No one goes hunting for a new home hoping to score a small kitchen. Unless you're actually shopping for a tiny home, a bigger kitchen is bound to woo buyers way more than a cramped one. Sometimes it can even make or break the sale.
If you currently find yourself in a cramped kitchen situation, we're here to tell you that there are ways to make this room appear larger. All you need to do is embrace a few simple—and smart—decor ideas.
So while your petite kitchen may hinder your efforts to bake 200 Christmas cookies in a day or cook Thanksgiving for dozens with ease, you can give the impression that the room is more spacious with the following tricks.
White is clean, fresh—and opens up a room like no other shade. Lighter walls, floors, and countertops reflect light better than darker shades, says Amy Ahearn, owner of Decorating Den Interiors in Williamsburg, VA.
If you want to add some dimension or depth to your white kitchen, Ahearn recommends applying a glaze or use high-gloss paint for a lacquerlike finish.
Not into white on white? Karen Gray-Plaisted of Design Solutions KGP says using one color will also do the trick.
If you do choose white cabinets, continue the theme with white appliances, flooring, countertops, and the sink, says Justin Riordan, founder of Spade and Archer Design Agency.
"Using a single color removes the edges and makes your space feel bigger," Riordan explains.
If you're looking to renovate your small kitchen, think beyond standard wooden cabinets. Instead, opt for floating shelves with minimal brackets to make the space above the countertops look less bulky.
"Floating shelves are the most streamlined," Ahearn says.
And remember to follow the cardinal rule of open shelving: Organize your items scrupulously or they'll look like a hot mess and your tiny kitchen will feel less spacious.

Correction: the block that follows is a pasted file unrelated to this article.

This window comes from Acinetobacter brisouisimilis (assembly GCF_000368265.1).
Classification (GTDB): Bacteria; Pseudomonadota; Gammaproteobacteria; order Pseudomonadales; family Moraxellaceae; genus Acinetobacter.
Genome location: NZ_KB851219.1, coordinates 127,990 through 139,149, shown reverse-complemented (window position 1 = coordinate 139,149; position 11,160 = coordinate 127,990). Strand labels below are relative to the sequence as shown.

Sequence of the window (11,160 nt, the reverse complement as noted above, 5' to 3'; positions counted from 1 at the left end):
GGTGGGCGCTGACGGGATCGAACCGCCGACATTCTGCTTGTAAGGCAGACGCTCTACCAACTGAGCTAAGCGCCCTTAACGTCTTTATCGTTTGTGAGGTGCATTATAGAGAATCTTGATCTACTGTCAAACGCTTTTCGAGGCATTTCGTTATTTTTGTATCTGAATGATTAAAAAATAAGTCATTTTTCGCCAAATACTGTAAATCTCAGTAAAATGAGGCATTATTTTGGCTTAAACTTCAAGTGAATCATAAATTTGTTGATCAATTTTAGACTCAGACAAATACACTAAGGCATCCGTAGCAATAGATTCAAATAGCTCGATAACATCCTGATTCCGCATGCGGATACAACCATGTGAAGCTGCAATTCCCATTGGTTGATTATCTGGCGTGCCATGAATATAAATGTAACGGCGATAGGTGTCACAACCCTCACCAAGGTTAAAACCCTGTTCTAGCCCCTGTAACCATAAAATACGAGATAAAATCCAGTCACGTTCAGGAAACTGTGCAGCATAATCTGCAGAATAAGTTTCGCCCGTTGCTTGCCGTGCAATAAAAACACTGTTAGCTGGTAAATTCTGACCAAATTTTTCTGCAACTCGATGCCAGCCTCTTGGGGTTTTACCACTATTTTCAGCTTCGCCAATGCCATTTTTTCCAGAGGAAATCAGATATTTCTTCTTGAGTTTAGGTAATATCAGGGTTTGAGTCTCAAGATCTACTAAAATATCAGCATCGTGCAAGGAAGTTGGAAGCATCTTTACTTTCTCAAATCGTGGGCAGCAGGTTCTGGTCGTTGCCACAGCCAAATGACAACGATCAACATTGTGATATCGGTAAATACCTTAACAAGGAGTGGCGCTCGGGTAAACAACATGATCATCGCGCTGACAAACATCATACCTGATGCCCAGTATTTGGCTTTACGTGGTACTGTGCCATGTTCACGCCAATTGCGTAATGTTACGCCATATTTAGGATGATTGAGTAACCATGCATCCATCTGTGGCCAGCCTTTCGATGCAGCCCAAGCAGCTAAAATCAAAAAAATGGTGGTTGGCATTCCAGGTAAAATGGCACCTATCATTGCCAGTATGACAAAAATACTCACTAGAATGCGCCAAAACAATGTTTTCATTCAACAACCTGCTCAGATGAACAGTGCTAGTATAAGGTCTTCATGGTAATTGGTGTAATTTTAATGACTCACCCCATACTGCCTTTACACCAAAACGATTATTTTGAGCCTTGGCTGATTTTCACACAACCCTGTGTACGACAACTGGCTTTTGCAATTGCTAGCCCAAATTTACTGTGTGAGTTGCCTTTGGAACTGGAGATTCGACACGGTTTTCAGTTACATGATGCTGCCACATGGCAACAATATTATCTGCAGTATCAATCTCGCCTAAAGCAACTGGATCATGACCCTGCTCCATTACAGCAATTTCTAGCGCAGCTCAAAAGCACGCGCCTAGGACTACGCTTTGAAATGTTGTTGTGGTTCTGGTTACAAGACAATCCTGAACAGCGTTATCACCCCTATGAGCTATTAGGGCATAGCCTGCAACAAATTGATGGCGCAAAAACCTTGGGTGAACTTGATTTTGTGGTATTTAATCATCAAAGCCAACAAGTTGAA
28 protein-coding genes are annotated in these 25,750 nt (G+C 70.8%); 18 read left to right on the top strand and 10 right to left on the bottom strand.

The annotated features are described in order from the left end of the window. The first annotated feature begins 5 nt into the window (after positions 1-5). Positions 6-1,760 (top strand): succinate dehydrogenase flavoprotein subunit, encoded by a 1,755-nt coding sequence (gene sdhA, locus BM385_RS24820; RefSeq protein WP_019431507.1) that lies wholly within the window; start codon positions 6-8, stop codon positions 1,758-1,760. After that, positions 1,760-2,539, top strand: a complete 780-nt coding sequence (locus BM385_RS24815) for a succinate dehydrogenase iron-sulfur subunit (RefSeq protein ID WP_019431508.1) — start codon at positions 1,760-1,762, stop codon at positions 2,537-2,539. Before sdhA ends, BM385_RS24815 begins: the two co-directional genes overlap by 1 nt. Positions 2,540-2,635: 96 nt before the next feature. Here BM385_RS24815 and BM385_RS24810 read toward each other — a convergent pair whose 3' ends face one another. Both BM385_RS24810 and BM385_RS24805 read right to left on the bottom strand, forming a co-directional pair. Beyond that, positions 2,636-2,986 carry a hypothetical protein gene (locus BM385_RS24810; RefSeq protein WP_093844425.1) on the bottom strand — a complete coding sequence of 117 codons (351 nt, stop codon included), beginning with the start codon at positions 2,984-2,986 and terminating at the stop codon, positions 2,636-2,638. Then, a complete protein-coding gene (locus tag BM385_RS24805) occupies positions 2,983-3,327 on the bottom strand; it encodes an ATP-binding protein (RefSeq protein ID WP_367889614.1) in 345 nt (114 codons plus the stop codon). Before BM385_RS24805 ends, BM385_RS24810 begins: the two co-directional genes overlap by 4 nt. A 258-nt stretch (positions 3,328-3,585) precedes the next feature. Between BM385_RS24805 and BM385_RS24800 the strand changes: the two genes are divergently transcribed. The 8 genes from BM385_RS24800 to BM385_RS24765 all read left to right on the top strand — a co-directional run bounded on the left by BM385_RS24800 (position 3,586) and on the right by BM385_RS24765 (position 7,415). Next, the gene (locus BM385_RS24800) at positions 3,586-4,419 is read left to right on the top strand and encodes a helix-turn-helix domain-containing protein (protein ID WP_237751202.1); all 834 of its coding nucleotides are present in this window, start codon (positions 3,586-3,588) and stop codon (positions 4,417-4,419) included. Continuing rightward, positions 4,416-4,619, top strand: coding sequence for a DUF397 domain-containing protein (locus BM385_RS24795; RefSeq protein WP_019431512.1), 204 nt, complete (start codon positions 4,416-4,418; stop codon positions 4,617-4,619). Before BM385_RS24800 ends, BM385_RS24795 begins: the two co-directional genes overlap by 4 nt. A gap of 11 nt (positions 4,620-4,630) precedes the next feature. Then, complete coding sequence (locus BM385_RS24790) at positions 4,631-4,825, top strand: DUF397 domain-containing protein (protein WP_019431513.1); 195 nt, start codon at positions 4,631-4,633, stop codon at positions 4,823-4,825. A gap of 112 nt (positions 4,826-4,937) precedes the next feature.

A chair rail or wall trim like crown molding forces your eye to stop and take in these details, rather than scan the room as a single, wide-open space.
"Each extra piece in an already diminutive kitchen cuts the room into smaller visual pieces, so the fewer transitions you have, the larger it feels," says Riordan.
Mirrors are the back-pocket trick that every interior designer uses to amplify small rooms. That's why we love the idea of incorporating them into a small kitchen to make the space feel roomier. A cramped kitchen will instantly feel larger as light bounces off surfaces and reflects the room. Not a fan of mirrors? Glass-front cabinets work in a similar way, offering an airy, open feeling.
Yes, you can have an island in a small kitchen—just steer clear of the chunky, boxy ones.
"Pick a piece that's open at the bottom, with exposed legs, rather than a cabinet that's closed on all sides," says Ahearn.
"Add interest to your ceiling with pressed tin, funky tile, wallpaper, beams, or beadboard," says Ahearn. This smart design hack will draw the eye upward and give the illusion that the room is larger.
You can also encourage height by storing infrequently used items in the open space above cabinets, suggests Gray-Plaisted.
Clutter makes any small space feel even more cramped. To make your small kitchen feel larger, it's important to keep the counters as empty as possible.
Of course, that doesn't mean you need to part with your toaster and stuffed utensil jar, but stashing them off the countertop is a must in a small kitchen. If you're short on cabinet space (or have gone the open shelving route), Ahearn suggests investing in a system that lets you hang things on your backsplash.
Sure, a rack to hang your pots and pans is smart—but it's the placement that's key here. Hanging it on the ceiling gives the impression that it's bearing down on you (and closing off the room). Instead, install it on a wall.
Bulky light fixtures have no place in a small kitchen. Instead, go with recessed lights, which are recommended by design pros for a neater, open look.
"Rather than hang a pendant over your sink, put in a puck light," says Ahearn.
You can also install an LED strip on the inside of your glass-front cabinets or along floating shelves to flood the space with light.